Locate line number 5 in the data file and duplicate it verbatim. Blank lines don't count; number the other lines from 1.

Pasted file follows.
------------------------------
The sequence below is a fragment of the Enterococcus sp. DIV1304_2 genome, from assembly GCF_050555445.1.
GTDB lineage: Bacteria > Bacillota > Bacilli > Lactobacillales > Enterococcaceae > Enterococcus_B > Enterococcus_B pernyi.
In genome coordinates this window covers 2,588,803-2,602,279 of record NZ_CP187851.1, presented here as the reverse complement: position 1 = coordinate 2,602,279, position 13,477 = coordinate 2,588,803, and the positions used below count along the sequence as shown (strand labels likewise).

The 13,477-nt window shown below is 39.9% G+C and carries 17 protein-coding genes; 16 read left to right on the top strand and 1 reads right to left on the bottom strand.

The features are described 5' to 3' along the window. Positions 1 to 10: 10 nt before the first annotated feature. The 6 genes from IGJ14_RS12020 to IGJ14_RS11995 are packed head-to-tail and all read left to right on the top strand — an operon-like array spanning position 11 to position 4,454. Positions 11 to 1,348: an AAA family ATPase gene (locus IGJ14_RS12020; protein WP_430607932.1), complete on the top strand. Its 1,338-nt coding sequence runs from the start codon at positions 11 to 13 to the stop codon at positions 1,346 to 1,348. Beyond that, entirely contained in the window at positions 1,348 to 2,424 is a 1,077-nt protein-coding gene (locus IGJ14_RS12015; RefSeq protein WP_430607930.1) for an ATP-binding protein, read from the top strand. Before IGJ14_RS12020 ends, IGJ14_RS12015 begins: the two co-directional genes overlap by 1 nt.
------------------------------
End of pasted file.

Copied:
The features are described 5' to 3' along the window. Positions 1 to 10: 10 nt before the first annotated feature. The 6 genes from IGJ14_RS12020 to IGJ14_RS11995 are packed head-to-tail and all read left to right on the top strand — an operon-like array spanning position 11 to position 4,454. Positions 11 to 1,348: an AAA family ATPase gene (locus IGJ14_RS12020; protein WP_430607932.1), complete on the top strand. Its 1,338-nt coding sequence runs from the start codon at positions 11 to 13 to the stop codon at positions 1,346 to 1,348. Beyond that, entirely contained in the window at positions 1,348 to 2,424 is a 1,077-nt protein-coding gene (locus IGJ14_RS12015; RefSeq protein WP_430607930.1) for an ATP-binding protein, read from the top strand. Before IGJ14_RS12020 ends, IGJ14_RS12015 begins: the two co-directional genes overlap by 1 nt.